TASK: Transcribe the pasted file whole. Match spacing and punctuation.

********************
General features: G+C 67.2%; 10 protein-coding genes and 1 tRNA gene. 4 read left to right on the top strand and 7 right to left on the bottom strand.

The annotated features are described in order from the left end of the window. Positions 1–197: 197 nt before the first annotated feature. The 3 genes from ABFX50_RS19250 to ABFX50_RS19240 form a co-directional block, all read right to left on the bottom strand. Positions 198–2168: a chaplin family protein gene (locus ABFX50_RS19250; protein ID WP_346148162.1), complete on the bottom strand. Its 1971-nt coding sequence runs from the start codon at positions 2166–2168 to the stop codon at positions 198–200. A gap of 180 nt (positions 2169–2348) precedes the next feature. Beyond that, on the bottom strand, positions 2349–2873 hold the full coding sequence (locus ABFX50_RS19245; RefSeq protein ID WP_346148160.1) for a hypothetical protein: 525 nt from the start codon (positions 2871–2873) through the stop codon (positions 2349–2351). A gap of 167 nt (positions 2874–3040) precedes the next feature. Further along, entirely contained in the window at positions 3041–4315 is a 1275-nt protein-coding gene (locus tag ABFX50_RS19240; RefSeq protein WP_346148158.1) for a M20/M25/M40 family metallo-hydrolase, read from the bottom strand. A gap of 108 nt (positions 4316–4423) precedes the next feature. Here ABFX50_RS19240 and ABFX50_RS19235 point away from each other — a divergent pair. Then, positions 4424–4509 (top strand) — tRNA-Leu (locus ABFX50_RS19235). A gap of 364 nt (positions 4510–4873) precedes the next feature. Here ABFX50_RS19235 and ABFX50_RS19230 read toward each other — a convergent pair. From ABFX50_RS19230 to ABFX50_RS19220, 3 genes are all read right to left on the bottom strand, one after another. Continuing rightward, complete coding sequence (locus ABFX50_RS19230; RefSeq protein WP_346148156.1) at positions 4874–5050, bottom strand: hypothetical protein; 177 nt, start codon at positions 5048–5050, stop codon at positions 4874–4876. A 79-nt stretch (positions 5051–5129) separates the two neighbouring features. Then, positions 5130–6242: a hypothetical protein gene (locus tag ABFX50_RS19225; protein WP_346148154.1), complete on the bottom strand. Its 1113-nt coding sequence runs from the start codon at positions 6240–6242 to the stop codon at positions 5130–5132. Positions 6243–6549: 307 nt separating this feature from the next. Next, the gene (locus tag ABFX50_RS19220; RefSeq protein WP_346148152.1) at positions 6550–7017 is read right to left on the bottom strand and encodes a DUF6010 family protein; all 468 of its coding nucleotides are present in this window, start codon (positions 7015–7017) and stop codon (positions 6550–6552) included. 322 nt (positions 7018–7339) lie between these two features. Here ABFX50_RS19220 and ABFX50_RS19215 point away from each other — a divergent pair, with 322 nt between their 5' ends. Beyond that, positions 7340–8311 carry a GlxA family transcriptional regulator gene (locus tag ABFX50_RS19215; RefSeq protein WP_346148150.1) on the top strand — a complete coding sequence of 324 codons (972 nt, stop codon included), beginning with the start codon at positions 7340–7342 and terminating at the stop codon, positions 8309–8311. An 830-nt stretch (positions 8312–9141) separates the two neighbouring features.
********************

General features: G+C 67.2%; 10 protein-coding genes and 1 tRNA gene. 4 read left to right on the top strand and 7 right to left on the bottom strand.

The annotated features are described in order from the left end of the window. Positions 1–197: 197 nt before the first annotated feature. The 3 genes from ABFX50_RS19250 to ABFX50_RS19240 form a co-directional block, all read right to left on the bottom strand. Positions 198–2168: a chaplin family protein gene (locus ABFX50_RS19250; protein ID WP_346148162.1), complete on the bottom strand. Its 1971-nt coding sequence runs from the start codon at positions 2166–2168 to the stop codon at positions 198–200. A gap of 180 nt (positions 2169–2348) precedes the next feature. Beyond that, on the bottom strand, positions 2349–2873 hold the full coding sequence (locus ABFX50_RS19245; RefSeq protein ID WP_346148160.1) for a hypothetical protein: 525 nt from the start codon (positions 2871–2873) through the stop codon (positions 2349–2351). A gap of 167 nt (positions 2874–3040) precedes the next feature. Further along, entirely contained in the window at positions 3041–4315 is a 1275-nt protein-coding gene (locus tag ABFX50_RS19240; RefSeq protein WP_346148158.1) for a M20/M25/M40 family metallo-hydrolase, read from the bottom strand. A gap of 108 nt (positions 4316–4423) precedes the next feature. Here ABFX50_RS19240 and ABFX50_RS19235 point away from each other — a divergent pair. Then, positions 4424–4509 (top strand) — tRNA-Leu (locus ABFX50_RS19235). A gap of 364 nt (positions 4510–4873) precedes the next feature. Here ABFX50_RS19235 and ABFX50_RS19230 read toward each other — a convergent pair. From ABFX50_RS19230 to ABFX50_RS19220, 3 genes are all read right to left on the bottom strand, one after another. Continuing rightward, complete coding sequence (locus ABFX50_RS19230; RefSeq protein WP_346148156.1) at positions 4874–5050, bottom strand: hypothetical protein; 177 nt, start codon at positions 5048–5050, stop codon at positions 4874–4876. A 79-nt stretch (positions 5051–5129) separates the two neighbouring features. Then, positions 5130–6242: a hypothetical protein gene (locus tag ABFX50_RS19225; protein WP_346148154.1), complete on the bottom strand. Its 1113-nt coding sequence runs from the start codon at positions 6240–6242 to the stop codon at positions 5130–5132. Positions 6243–6549: 307 nt separating this feature from the next. Next, the gene (locus tag ABFX50_RS19220; RefSeq protein WP_346148152.1) at positions 6550–7017 is read right to left on the bottom strand and encodes a DUF6010 family protein; all 468 of its coding nucleotides are present in this window, start codon (positions 7015–7017) and stop codon (positions 6550–6552) included. 322 nt (positions 7018–7339) lie between these two features. Here ABFX50_RS19220 and ABFX50_RS19215 point away from each other — a divergent pair, with 322 nt between their 5' ends. Beyond that, positions 7340–8311 carry a GlxA family transcriptional regulator gene (locus tag ABFX50_RS19215; RefSeq protein WP_346148150.1) on the top strand — a complete coding sequence of 324 codons (972 nt, stop codon included), beginning with the start codon at positions 7340–7342 and terminating at the stop codon, positions 8309–8311. An 830-nt stretch (positions 8312–9141) separates the two neighbouring features.